IBM Gets Sniffy at Google’s Quantum Supremacy Claim

It is fair to say IBM was not impressed with Google’s declaration of Quantum Supremacy. In post full of withering put-downs, the computer giant refuted many of the claims made in a paper published in Nature, and welcomed by Google CEO Sundar Pichai.

Recent advances in quantum computing have resulted in two 53-qubit processors: one from our group in IBM and a device described by Google in a paper published in the journal Nature. In the paper, it is argued that their device reached “quantum supremacy” and that “a state-of-the-art supercomputer would require approximately 10,000 years to perform the equivalent task.” We argue that an ideal simulation of the same task can be performed on a classical system in 2.5 days and with far greater fidelity. This is in fact a conservative, worst-case estimate, and we expect that with additional refinements the classical cost of the simulation can be further reduced. Because the original meaning of the term “quantum supremacy,” as proposed by John Preskill in 2012, was to describe the point where quantum computers can do things that classical computers can’t, this threshold has not been met.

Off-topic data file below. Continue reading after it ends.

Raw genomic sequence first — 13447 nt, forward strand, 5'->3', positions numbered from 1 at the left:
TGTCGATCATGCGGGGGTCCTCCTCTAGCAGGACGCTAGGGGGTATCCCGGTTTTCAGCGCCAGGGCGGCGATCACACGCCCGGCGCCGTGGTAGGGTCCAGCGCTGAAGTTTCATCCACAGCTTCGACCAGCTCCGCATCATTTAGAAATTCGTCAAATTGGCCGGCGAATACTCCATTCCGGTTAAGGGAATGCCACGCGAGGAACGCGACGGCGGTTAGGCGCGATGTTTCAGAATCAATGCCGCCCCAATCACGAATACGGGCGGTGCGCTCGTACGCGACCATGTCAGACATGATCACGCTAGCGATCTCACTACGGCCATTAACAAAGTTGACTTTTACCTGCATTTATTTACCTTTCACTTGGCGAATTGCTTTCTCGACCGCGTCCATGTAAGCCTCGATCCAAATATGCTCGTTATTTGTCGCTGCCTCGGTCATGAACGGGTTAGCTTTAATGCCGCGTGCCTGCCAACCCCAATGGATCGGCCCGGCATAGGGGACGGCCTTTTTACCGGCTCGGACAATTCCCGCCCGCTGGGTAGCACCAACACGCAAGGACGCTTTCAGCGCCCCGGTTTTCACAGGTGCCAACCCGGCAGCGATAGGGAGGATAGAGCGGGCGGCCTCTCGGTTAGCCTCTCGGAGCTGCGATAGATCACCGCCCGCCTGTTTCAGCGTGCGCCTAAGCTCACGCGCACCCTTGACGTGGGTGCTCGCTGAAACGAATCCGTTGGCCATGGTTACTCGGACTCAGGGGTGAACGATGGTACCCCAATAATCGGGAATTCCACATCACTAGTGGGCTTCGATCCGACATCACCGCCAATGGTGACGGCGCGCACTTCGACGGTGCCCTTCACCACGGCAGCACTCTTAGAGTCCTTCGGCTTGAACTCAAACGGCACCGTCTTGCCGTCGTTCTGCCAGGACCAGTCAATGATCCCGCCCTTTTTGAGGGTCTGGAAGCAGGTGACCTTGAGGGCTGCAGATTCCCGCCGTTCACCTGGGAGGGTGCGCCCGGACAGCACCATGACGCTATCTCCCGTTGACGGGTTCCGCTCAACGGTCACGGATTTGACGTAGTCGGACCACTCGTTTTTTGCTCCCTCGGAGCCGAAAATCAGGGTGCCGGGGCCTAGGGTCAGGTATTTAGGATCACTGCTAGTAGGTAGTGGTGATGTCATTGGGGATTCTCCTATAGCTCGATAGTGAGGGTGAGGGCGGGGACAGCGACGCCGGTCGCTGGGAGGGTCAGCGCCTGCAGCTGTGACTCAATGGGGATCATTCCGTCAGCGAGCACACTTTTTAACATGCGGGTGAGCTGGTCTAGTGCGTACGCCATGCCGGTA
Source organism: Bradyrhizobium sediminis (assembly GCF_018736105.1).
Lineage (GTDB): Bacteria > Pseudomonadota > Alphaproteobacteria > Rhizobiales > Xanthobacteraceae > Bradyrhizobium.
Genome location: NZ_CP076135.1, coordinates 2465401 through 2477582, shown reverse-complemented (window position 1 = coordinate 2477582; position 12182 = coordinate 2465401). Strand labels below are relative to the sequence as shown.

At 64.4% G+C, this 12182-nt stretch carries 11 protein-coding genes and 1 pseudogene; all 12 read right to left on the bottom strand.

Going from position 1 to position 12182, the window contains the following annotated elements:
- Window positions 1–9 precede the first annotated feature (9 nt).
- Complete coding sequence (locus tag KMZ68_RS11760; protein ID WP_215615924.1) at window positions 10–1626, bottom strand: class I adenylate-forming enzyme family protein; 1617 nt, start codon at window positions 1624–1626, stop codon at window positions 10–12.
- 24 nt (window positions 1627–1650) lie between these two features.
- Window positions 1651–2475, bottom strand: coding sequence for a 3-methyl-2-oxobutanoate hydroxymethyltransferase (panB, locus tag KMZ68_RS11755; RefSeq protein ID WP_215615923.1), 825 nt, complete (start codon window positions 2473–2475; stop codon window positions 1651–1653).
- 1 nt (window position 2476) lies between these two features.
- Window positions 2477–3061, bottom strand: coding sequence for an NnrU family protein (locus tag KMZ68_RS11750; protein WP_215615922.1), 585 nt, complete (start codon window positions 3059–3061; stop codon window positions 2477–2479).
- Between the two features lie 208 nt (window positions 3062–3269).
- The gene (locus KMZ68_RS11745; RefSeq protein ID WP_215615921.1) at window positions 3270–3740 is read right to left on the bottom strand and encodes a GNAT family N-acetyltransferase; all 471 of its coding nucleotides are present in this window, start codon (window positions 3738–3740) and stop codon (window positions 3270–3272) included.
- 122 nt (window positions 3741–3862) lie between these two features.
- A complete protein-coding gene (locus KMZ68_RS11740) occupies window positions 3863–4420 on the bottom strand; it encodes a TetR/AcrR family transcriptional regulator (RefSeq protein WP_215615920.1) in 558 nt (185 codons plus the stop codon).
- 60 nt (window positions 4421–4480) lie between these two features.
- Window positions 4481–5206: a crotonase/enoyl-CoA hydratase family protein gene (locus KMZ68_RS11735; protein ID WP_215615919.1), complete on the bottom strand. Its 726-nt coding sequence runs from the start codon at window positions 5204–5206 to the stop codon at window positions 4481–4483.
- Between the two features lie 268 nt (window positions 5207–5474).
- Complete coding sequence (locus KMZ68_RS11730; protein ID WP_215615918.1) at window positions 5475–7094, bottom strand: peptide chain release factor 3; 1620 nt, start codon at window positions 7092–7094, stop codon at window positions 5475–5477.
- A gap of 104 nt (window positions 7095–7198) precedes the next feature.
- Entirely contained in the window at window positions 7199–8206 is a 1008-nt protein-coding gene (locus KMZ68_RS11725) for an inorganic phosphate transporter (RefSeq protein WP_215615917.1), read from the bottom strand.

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2 thoughts on “IBM Gets Sniffy at Google’s Quantum Supremacy Claim

  • Charlotte:

    Many thanks for posting this; it was a great diversion.

    I had heard of IBM’s objections, it was informative to read their commentary. This discussion is representative of the academic world. Beyond the often cited quote that extraordinary claims require extraordinary evidence, often attributed to Einstein, but instead coined by Laplace and popularised by Carl Sagan, and a statement that itself has been disputed as valid, is the issue of simply being clear on definitions and terminology. (As an aside, most scientists would probably concur that there should not be two standards or types of evidence).

    In science, words or terms common in every day usage have precise and specific meaning, which even scientists in that field may abuse either through want of understanding or an unregulated and incautious desire to claim the honour of being ‘first’ to achieve a milestone.

    All of the above can have untoward consequences, particularly a claim is made that an industry adopts and attempts to implement for public consumption, and the technology or product fails to deliver as expected.

    IBM’s complaint is both about being clear not simply on the terminology, but more importantly, the facts, whether of theory or findings; and about expectations, and insuring that these are grounded in facts, as well. Their commentary also underscores the importance of peer-review, which should be undertaken by those truly steeped in a given topic, as evidenced by their own work and accomplishments, and why, when advancing any claim or new observation, a conservative approach that closely adheres to the evidence, which should be testable, is the best approach for all concerned.

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